Pilot Lucina Fountain Pen Review

The Pilot Lucina is a pen that I've often thought about getting, but couldn't really justify the almost-premium price tag. I'd look at pictures and read about it, but I couldn't understand why it was in the mid-$80 range. Basically, it's a unique design for Pilot, and it has some really fun colors. What else? Well, not much. But, if you like the looks of it, I guarantee it will charm you if you decide to pull the trigger on the purchase.


The Lucina comes in a standard Pilot flip box – nothing fancy, but classy and reserved. It's tucked into a plastic sleeve inside the case, which is something I wish the pen manufacturers wouldn't do. It takes away from the experience of opening a new toy.

After getting the pen out of its packaging, you notice that it's a lightweight pen and really well balanced. The plastic doesn't feel cheap, and the attention to detail is superb. I'm not a huge fan of gold trim, but I think it works well on the Lucina. It has the right style to sport the gold trim well. The black accents also add more punch to the main color. In my case, I went with yellow because I really had no other choice. The red also looked interesting, but not nearly as much as the yellow. It pops.

The cap screws on and off, and posts perfectly. The nib is also gold in color and has a bit more decoration than the cheaper Pilot nibs. There's some scroll work and a Pilot logo above the standard Pilot name and nib size. The clip is what I consider to be the perfect mixture of strength and flexibility. It just works and never requires fiddling.

One thing I dislike about the looks of the pen is true of every lighter-colored pen barrel that secures the cap with threads – dirt gets into the threads and shows up instantly. My hands are pretty clean, but the dark specks still get into the threads and I can't stand it. When I uncap the pen it's the first thing I see. Yes, you can clean them, but it's not easy and it's never quite perfect again. I prefer snap on caps, but I can get over my silly OCD tendencies if the pen writes well enough. And the Lucina does.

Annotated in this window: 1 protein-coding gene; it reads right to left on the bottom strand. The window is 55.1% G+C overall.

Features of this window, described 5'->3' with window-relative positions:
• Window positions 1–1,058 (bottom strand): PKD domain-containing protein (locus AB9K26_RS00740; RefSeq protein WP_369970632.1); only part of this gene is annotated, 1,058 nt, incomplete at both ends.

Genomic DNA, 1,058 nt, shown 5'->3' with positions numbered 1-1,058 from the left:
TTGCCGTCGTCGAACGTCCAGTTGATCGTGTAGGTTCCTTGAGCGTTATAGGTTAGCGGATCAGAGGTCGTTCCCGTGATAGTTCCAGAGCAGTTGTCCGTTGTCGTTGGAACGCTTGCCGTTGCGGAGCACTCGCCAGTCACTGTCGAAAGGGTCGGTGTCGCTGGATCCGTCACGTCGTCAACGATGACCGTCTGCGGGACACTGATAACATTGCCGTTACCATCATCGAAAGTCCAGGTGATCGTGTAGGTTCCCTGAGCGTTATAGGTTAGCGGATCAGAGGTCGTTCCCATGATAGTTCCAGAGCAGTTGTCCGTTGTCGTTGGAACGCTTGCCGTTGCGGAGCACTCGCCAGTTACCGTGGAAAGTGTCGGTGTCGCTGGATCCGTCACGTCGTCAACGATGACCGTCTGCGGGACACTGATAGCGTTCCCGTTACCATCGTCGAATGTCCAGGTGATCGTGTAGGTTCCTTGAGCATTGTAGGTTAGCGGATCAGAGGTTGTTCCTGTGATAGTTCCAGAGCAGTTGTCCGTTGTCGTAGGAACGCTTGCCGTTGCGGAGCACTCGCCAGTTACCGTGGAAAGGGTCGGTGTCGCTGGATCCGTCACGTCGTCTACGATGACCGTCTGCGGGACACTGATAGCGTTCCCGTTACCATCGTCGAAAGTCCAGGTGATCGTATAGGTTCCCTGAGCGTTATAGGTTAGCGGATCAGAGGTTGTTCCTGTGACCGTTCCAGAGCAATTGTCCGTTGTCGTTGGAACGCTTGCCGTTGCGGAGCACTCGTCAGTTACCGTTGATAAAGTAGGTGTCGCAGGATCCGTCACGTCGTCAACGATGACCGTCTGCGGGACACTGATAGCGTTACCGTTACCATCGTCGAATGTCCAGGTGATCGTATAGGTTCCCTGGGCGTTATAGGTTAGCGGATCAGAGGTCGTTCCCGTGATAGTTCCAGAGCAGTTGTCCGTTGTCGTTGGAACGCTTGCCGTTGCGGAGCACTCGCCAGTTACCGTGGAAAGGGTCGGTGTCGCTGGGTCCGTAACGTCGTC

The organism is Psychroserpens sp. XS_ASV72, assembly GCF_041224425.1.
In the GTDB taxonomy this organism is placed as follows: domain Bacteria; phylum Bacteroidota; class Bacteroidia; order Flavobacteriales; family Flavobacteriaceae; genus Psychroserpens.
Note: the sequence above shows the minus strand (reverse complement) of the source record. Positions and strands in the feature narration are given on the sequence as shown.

In my experience, Pilot always delivers a well-behaved nib out of the box, and the Lucina is no exception. The steel nib is a smooth and dependable writer. I've used it on a number of different papers, and it works well on them all. Being so fine, it doesn't bleed much on cheap paper, although it can tend to snag if the paper surface is rough. On smooth paper like Rhodia and Clairefontaine, it glides like an ice skate and fresh ice.

I typically write unposted when using normal pens. The Lucina is about the size of a Metropolitan, but I really enjoy writing with this pen posted. I think it was designed to be used this way because the balance is perfect when it's posted. It feels a bit off when unposted – like writing with a Kaweco sport or TWSBI Mini unposted, but not as exaggerated.

I bought a pack of Pilot blue-black cartridges with this pen, and tried them out first. The ink flows well and the pen never skips or has issues starting – even after being idly uncapped for a few minutes. That's rare with the rest of the pens I own. They get a bit dry after a minute or two of being unused and uncapped.

The grip section feels good on this pen. I'm not very picky when it comes to how the grip feels when I'm writing as long it doesn't distract me. I don't notice the grip when I'm writing with this pen, and that's good.

The nib is extremely forgiving. There's no sweet spot on this nib, it just works however you're holding it. Fantastic.


Here's the deal. I love this pen. It's a great writing instrument and I think the style is charming and unique. I get a great deal of enjoyment out of the pen, and I have no issues with what I paid for this pen.

However, unless you're just really attracted to the unique style and colors of this pen, I can't say it writes better or offers any other advantages over the Metropolitan. The Metropolitan is a killer pen, and I could say many of the same things about it as I said about the Lucina. The main difference is the price – a Metro runs under $20 while the Lucina is right over $80. That's four Metropolitans.

It's not a pen for beginners just because of the price, but it's still a fantastic pen. If you like the way it looks, then I say go for it. It won't disappoint. If you're still trying things out, I'd put this one on a lower priority list for now.

If you decide to grab one of these beauties, you have a choice of black, blue, red, and yellow bodies. All of them have gold trim, and only the black ones offer different nib sizes than fine.

So, there it is. The Lucina is a fantastic pen in a confusing price category. I love mine.

(You can find more from Jeff online at Draft Evolution, Twitter, and App.net.)

Posted on August 20, 2014 and filed under Fountain Pens, Pen Reviews, Pilot.